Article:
With regard to the mechanisms by which mutant EGFR may affect the FANCD2 pathway, it has been suggested that in response to cisplatin wild-type but not mutant EGFR translocates into the nucleus where it promotes DSB repair, possibly through DNA-PKcs (6–8). However, we observed that only approximately 6% of cisplatin-treated EGFR wild-type cells contain nuclear EGFR (Supplementary Fig. S6A), which is not consistent with the magnitude of the FAN1 and RAD51 foci defects seen in Fig. 3C and Fig. 4A. Furthermore, DNA-PKcs had no role in the cisplatin sensitivity of EGFR-mutant cells (Supplementary Fig. S6B).
Next, we wished to determine whether signal transduction pathways downstream of mutant EGFR were involved in blocking RAD51. For example, Akt has been reported to suppress HRR (38). However, we did not observe rescue of RAD51 foci formation upon pharmacologic inhibition of the PI3K-Akt axis (Supplementary Fig. S7A and S7B). Similarly, there was no stimulation of cisplatin-induced RAD51 foci in PC9 cells by short-term (2 hours) or long-term (19 hours) EGFR tyrosine kinase inhibition with erlotinib (Supplementary Fig. S7C and Fig. 4C). Vice versa, erlotinib neither sensitized EGFR wild-type A549 cells to cisplatin nor suppressed RAD51 foci (Supplementary Fig. S7D and S7E), suggesting that EGFR affects the FANCD2/RAD51 pathway through a kinase-independent function. In support of this notion, overexpression of wild-type EGFR in PC9 cells was able to rescue RAD51 foci formation (Fig. 4D), whereas transfection of mutant EGFR into A549 wild-type cells reduced RAD51 foci (Supplementary Fig. S7E), which is consistent with competition between wild-type and mutant EGFR proteins (Supplementary Fig. S7F, and see Discussion). Lastly, as predicted from these data, depletion of wild-type EGFR in A549 cells by siRNA disrupted RAD51 foci formation (Fig. 4E) and caused cisplatin sensitivity (Fig. 4F).
PARP inhibitor sensitivity of EGFR-mutant cells
In search for novel treatment approaches in EGFR-mutant lung cancer, we considered that FANCD2-deficient cells are PARP inhibitor sensitive and that FAN1 may have functions in HRR beyond ICL unhooking, such as Holliday junction resolution (17, 25). We thus reasoned that EGFR-mutant cells may be impaired in their ability to form FAN1 foci in response to the PARP inhibitor olaparib and this is shown in Fig. 5A. Unexpectedly, olaparib-treated EGFR-mutant PC9 cells formed RAD51 foci at levels comparable with wild-type A549 cells up to 24 hours (Fig. 5B). However, at later time points (here shown for 34 hours, Fig. 5B), there was a pronounced persistence of RAD51 foci in EGFR-mutant but not wild-type cells, mirroring the effect of mutant FANCD2 in the PD20 cell pair and suggesting the presence of a block in a late step of HRR.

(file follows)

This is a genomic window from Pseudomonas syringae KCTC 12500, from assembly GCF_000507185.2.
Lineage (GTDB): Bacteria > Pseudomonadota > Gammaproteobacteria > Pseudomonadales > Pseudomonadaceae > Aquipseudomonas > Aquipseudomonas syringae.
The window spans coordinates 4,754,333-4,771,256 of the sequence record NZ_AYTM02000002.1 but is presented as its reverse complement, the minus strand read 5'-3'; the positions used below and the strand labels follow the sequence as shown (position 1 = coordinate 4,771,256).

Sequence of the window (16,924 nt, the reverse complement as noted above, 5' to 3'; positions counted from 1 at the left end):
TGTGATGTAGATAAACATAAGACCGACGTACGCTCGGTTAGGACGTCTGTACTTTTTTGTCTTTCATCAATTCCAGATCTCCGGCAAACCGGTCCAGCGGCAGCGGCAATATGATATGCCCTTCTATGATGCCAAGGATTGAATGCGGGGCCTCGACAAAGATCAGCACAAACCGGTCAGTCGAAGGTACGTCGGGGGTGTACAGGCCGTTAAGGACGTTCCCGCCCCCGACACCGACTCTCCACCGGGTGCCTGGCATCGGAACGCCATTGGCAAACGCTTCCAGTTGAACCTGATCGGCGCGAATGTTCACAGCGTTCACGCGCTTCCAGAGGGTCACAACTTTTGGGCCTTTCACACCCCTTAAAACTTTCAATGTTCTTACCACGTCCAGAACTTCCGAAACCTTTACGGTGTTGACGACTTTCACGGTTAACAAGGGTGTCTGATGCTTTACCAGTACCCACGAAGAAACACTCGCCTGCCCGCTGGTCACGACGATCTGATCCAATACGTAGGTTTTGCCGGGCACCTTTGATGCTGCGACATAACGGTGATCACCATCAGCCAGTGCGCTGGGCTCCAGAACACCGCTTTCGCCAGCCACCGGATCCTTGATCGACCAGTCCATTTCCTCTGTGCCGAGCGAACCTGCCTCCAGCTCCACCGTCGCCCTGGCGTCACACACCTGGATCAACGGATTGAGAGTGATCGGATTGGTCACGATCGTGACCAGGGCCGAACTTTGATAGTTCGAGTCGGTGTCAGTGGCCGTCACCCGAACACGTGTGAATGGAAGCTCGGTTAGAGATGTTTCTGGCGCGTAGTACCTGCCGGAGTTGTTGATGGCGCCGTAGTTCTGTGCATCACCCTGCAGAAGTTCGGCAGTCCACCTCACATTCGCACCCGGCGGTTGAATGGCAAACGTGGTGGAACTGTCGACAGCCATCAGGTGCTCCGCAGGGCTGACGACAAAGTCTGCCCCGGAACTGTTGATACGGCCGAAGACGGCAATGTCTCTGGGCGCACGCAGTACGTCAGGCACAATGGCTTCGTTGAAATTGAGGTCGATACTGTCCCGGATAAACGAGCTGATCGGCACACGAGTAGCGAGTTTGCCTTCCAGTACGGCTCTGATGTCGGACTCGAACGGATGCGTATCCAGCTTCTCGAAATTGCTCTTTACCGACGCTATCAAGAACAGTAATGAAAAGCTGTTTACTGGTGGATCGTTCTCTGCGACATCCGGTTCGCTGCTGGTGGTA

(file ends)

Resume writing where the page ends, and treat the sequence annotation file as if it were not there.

The EGFR-mutant cell lines (except PC3) exhibited olaparib sensitivity to a varying degree, with an average of 8.5% (SE ± 2.8%) survival at 10 μmol/L olaparib, compared with 29.0% (± 8.6%) for the wild-type cell lines (difference of 3.4-fold; Fig. 5C). The survival difference in isogenic MEFs with/without mutant EGFR was 3.8-fold (Fig. 5C) and 1.2-fold in A549 cells with/without EGFR depletion (Supplementary Fig. S8A; at 10 μmol/L olaparib). EGFR-mutant and wild-type lines could also be separated on the basis of estimates of IC50 (inhibitory concentration of drug to achieve 50% survival; Fig. 5C). To determine whether olaparib sensitivity can also be observed in vivo, we considered that PARP inhibition causes increased γ-H2AX staining. In our olaparib-sensitive EGFR-mutant cell lines, we observed considerably elevated levels of γ-H2AX foci after 24 hours of olaparib treatment, thus further validating this surrogate endpoint (Fig. 5D and Supplementary Fig. S8B). Note that untreated EGFR-mutant PC9 cells have already higher levels of γ-H2AX signal compared with other cell lines, which is consistent with baseline genomic instability, but there is strong damage induction upon PARP inhibition.
For comparison, fresh lung cancer tissues from patients were exposed to olaparib in the laboratory using a previously established ex vivo foci protocol (Supplementary Fig. S8C; refs. 13, 34). Because DSB form in S-phase and the S-phase fraction of lung cancers in patients is much lower than in cell lines (13), we used costaining with PCNA to identify cells with an olaparib-specific γ-H2AX signal. As predicted, PCNA-positive cells from an EGFR-mutant tumor exhibited substantially more γ-H2AX staining than wild-type cells, i.e., 21% versus 4% (P = 0.03, Fisher exact; Fig. 5D and Supplementary Fig. S8D), suggesting that this kind of assay could be adapted to guide the identification of EGFR-mutant patients with non–small cell lung cancer (NSCLC) who may benefit from PARP inhibitor treatment.